I gave MS Paint the ability to make animations and save them as .avi files.
I wanted to write a "flipbook" program, where you could draw a series of frames and create a simple animation.
I think this type of program could be fun for kids.
I was about to write the program in Pygame, but found myself re-implementing many of the standard bitmap editing tools. It's easy to make a rectangle and oval tool, but I didn't really feel like making the fill tool or selection tool.
So, instead, I used MSPaint as part of the interface to the program. (This is completely a hack, and the resulting program isn't robust, but it was kind of interesting to do).
See a video of how to use it - you can move from frame to frame, duplicate the current frame, and play the animation.
I'm trying to make this look like just one program. A lot is going on behind the scenes.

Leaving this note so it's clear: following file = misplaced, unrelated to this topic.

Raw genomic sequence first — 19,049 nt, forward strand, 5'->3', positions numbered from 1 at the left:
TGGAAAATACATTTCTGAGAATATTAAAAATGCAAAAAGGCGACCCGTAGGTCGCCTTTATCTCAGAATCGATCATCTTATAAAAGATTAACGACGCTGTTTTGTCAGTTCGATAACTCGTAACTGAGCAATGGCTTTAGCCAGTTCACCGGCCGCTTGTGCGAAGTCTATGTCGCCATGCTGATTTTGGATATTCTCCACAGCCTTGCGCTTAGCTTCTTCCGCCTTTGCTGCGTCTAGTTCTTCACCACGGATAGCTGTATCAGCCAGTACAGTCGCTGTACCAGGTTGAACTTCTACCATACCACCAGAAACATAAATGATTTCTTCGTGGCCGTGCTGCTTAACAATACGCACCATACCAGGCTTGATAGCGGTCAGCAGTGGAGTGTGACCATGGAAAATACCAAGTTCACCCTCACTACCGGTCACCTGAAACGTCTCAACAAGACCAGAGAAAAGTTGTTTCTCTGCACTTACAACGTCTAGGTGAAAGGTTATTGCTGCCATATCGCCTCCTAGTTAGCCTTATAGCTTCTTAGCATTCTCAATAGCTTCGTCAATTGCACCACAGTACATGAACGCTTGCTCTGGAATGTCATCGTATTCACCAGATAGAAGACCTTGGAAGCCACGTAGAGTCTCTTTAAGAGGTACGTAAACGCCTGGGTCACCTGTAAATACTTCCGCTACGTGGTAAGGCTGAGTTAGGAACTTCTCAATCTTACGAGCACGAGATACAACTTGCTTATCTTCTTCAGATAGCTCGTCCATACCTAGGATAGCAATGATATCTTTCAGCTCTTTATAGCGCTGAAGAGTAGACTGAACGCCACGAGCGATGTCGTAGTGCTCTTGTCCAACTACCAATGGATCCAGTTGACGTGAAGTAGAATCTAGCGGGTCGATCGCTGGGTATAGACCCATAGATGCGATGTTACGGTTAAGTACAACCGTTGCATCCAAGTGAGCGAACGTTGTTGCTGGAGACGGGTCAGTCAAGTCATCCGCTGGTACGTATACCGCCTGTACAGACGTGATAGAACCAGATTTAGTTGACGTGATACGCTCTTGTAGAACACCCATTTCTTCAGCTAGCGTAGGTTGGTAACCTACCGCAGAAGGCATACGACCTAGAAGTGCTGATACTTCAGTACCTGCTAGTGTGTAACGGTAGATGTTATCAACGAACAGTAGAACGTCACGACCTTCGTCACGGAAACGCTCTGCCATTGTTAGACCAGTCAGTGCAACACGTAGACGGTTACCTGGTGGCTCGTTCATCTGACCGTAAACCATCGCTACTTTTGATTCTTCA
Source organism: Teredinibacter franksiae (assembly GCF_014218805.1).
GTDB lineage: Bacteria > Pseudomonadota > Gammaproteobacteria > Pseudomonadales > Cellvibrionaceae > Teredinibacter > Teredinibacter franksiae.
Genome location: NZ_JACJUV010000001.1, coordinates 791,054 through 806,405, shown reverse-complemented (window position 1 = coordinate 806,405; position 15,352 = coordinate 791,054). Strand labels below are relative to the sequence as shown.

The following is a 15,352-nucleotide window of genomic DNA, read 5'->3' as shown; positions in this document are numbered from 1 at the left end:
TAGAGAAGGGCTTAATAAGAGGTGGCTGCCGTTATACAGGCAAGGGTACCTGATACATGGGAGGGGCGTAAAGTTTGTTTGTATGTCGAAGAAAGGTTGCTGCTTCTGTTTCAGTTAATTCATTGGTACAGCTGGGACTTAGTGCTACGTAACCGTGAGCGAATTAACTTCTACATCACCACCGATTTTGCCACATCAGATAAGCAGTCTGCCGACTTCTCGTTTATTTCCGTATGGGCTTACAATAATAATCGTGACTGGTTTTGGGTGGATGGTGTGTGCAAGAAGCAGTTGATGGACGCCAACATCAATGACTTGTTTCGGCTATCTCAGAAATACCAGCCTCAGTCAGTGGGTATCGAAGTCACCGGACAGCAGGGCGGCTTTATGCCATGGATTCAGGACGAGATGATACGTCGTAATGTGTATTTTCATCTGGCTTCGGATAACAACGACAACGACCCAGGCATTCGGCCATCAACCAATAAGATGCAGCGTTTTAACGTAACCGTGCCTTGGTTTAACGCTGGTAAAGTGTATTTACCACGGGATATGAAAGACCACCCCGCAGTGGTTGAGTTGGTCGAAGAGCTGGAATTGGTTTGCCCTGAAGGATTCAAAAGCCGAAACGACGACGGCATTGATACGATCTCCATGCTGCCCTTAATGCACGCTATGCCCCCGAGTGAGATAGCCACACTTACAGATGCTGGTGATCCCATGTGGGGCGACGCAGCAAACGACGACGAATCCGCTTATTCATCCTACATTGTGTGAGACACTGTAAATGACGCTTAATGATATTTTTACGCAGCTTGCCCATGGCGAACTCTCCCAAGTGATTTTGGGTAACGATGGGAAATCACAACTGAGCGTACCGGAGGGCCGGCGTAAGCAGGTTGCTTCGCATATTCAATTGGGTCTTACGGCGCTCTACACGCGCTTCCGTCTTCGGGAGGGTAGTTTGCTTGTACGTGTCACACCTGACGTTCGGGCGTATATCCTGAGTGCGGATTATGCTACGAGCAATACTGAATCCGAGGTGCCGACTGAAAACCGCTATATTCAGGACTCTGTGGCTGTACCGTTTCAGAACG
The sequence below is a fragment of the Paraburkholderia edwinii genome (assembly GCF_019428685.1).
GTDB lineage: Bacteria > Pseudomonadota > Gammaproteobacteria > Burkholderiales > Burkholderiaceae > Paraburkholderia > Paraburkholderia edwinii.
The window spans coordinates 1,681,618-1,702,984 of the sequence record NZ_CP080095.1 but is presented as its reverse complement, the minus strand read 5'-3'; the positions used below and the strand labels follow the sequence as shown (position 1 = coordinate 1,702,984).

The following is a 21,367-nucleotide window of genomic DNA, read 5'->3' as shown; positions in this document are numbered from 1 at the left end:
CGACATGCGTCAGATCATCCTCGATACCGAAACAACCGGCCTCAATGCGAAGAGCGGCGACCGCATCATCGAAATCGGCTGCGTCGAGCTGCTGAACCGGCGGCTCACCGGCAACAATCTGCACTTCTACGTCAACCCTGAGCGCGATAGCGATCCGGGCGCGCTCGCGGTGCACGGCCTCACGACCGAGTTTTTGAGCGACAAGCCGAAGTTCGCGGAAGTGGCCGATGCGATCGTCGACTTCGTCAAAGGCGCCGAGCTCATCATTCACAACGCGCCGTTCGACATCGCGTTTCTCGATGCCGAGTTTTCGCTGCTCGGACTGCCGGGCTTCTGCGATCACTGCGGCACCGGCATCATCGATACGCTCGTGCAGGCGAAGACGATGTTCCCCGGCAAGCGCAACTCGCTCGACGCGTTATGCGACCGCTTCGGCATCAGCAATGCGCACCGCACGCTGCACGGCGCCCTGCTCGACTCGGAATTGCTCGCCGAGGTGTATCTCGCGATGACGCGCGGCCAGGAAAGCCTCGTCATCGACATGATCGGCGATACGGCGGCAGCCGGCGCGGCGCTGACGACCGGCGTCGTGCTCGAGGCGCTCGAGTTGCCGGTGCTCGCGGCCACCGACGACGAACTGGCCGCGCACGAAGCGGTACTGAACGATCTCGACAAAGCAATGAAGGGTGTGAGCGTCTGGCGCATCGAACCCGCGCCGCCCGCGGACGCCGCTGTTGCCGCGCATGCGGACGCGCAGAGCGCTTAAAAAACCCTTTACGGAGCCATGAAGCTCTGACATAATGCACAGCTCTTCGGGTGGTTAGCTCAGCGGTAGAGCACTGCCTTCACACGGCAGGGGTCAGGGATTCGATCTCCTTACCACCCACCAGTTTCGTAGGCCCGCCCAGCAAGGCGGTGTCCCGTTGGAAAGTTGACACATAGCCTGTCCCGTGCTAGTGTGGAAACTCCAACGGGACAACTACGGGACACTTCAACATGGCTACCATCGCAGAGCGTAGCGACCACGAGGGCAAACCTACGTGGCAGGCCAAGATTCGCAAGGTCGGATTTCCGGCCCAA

The program is a c# app that, first, launches Paint. It has a window style that causes it to be on top of other windows.
The program uses many Windows API SendKey calls to send key events to Paint. When you move from one frame to the next, it does the following:
Tell paint to select all (Ctrl A), and cut (Ctrl X)
Take that image from the clipboard and save it to a .png file
Open the next .png file in memory and put it in clipboard
Tell paint to paste (Ctrl V) and deselect (Esc)
The other operations are done with a similar series of events. I had to tune the timing; the c# program sleeps while waiting for Paint.
The play preview actually opens up a borderless c# window that is positioned so that it appears above the image, and cycles through the images.
It ended up working. The Win api gives you almost too much to play with. Now I know that c# apps can send simulated keystrokes to other processes, for semi-practical purposes.